Thanks for advice on smooth amp!

I wanted to thank everyone who checked in with their opinions on what I should do to smooth my system out. I realize that there is much more to think about than just the amp! Unfortunately being on a grad student's budget severely limits my ability to make changes (and I failed to mention my budget limits in my previous post). That being said, I may consider trying out a new CD-only front end, as this, ostensibly, is the weak link in my system. Perhaps a new player, as DAC's tend to be more expensive I think. We shall see... Again, thanks to everyone for helping me out! djjp
i'm warning ewe - if ewe can only afford *one* gnu piece of gear, get a tubed pre & use yer existing digital front-end - best sound for the money, in yer situation! ;~)

good luck, doug

I recently auditioned the Aloia Amps and then purchased. You may be able to find a used one for less than 3K. They are relatively new in the US market. Before I had these I owned CAT,Wolcotts. THese are much Smoother than the tubes at 4 times the price
Doug, above gives good advice re: a tube pre-amp-- it's an approach I totally agree with. If you want a smoother, but still inexpensive CD player, I'd check out Rotel and NAD. BTW, there are some very good inexpensive DACs now available if you can't afford the Bel Canto. Musical Fidelity from Audio Advisor, MSB, and some others can be had for low bucks. Cheers. Craig.
You will get more improvement for your dollar by upgrading your pre-amp. With your budget constraints I would purchase a conrad johnson PV-10 pre-amp (tube). You can find them used on audiogon and e-bay for around $600. Tube front end and solid state back end is a wonderful combination.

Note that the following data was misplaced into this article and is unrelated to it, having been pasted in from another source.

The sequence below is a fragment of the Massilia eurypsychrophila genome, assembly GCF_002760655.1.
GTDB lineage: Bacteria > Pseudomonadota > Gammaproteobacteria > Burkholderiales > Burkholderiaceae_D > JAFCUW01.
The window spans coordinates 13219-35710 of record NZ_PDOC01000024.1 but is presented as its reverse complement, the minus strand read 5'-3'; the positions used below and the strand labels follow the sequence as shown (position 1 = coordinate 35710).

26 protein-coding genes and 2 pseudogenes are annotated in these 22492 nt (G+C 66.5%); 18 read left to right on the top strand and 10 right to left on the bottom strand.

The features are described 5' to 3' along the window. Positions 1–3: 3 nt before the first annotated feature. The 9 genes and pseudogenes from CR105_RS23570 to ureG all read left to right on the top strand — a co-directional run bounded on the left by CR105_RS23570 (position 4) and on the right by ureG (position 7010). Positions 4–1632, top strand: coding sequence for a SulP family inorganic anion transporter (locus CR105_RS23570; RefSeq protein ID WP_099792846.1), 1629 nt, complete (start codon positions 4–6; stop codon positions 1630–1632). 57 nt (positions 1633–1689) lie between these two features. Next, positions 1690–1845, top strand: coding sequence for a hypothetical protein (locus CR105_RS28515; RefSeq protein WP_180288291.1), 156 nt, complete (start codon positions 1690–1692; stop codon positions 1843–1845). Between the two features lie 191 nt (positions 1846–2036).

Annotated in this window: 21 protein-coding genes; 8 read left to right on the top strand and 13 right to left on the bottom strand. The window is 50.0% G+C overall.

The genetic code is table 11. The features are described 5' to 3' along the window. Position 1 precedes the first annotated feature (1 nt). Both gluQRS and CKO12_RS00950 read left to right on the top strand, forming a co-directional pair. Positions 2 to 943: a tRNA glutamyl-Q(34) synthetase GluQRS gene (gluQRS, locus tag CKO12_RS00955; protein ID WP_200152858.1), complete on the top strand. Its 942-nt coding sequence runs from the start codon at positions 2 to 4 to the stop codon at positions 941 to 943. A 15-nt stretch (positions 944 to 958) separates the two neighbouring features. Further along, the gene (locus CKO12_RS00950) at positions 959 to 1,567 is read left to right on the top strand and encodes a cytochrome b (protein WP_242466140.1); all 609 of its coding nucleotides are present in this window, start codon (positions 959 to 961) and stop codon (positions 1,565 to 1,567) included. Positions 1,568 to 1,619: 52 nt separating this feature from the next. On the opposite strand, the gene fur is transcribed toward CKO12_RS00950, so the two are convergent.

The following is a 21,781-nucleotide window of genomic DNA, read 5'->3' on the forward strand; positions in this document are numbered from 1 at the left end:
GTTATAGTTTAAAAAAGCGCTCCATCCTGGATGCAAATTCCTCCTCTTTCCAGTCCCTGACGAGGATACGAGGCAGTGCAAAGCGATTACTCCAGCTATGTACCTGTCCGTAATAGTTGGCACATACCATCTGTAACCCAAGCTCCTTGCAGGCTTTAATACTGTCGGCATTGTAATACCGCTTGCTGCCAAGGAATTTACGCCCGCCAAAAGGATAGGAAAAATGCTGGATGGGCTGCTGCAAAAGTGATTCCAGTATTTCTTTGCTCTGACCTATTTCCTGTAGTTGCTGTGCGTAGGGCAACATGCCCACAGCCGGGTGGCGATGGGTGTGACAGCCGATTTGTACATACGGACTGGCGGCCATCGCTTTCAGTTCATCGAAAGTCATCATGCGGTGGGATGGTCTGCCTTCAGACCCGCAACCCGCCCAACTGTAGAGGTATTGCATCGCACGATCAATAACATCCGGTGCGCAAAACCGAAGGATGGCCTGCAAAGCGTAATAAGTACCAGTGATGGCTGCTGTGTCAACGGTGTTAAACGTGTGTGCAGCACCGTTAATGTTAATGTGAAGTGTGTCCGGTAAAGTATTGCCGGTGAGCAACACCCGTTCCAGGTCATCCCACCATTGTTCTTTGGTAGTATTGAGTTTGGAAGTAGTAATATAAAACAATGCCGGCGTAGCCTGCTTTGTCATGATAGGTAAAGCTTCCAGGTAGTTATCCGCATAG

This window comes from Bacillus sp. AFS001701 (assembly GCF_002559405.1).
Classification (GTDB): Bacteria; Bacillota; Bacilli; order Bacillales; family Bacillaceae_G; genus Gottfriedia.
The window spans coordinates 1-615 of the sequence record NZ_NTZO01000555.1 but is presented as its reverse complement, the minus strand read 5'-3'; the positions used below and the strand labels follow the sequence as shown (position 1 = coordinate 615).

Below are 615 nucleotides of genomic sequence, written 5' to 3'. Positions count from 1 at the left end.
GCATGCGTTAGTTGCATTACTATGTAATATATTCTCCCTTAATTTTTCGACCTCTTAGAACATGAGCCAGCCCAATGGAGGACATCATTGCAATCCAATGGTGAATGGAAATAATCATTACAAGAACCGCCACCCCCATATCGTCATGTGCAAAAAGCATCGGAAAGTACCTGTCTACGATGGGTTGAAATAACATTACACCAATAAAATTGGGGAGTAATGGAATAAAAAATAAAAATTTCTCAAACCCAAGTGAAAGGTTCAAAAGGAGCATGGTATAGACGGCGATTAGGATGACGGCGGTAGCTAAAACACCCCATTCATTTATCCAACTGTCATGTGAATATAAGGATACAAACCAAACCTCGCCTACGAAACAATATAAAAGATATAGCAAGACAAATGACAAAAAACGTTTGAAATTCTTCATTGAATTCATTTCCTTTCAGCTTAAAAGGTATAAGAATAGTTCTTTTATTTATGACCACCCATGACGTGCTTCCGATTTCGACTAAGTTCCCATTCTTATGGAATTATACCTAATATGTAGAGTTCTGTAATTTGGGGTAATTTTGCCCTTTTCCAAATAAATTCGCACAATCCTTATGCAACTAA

If EVERYTHING sounds bright (ALL of your sources), then a tubed preamp might take care of that (depending on make, model and tubes used). If only your digital system is giving you headaches (literally), try picking up a CAL Sigma or Sigma II DAC. This would target your problem more specifically and keep costs down to a minimum. There's no sense in altering the sound of the WHOLE system if only the digital source is what is aggravating you. The Sigma is very warm and smooth sounding and can be had for well under $300 if you look around. Like the tubed preamp, this DAC would give you the ability to fine tune your digital system to your liking via tube swapping. Keep in mind that when you buy used tube gear though, you should count on re-tubing the gear as part of the cost UNLESS the owner can verify that it was done recently. Even at that, you might not like the specific characteristics of the tubes that they chose and may have to re-tube anyhow. Find out how many tubes the preamp takes, what models and then you'll have a ballpark idea of what it would cost IF this is necessary. Just for references, the CAL Sigma's have only one tube and it's very commonly available at reasonable prices. Sean >
a cheap fix would be to use a z-man ase tubed buffer-stage. this was the only way i could listen to cd's on my system, prior to getting a tubed preamp. (musical fidelity also made a similar product). these show up on the used market for ~$100. i'm not even sure if it's worth it for me to bother selling mine - i will prolly use it in a future secondary system.

another nice thing about the preamp, besides making my cd's enjoyable (thru a very modest nad cd-changer), is that my vinyl & my tuner have also never sounded better! if ya *do* listen to other sources, spending lotsa money on a cd/dac upgrade won't help *them*


Your absolutely correct Doug. That's why i qualified my statement in the very beginning with the disclaimer about what the brightness is affecting. I had also taken into account that the only source that he had listed in the original thread was a DVD player but did inquire about other sources. While the Z-Man or the Musical Fidelity X-10D might make the system more listenable, we all know that they are strictly euphonic distortion generators and as such, would be paying to take a step backwards. Why not apply the money to something that will offer better musicality and reproduction without the added distortion byproducts ? Sean >
Try the new pass lab gear the x-150 and the x-1 or x-2, or audio research lsb2. Theta makes a great dac as well.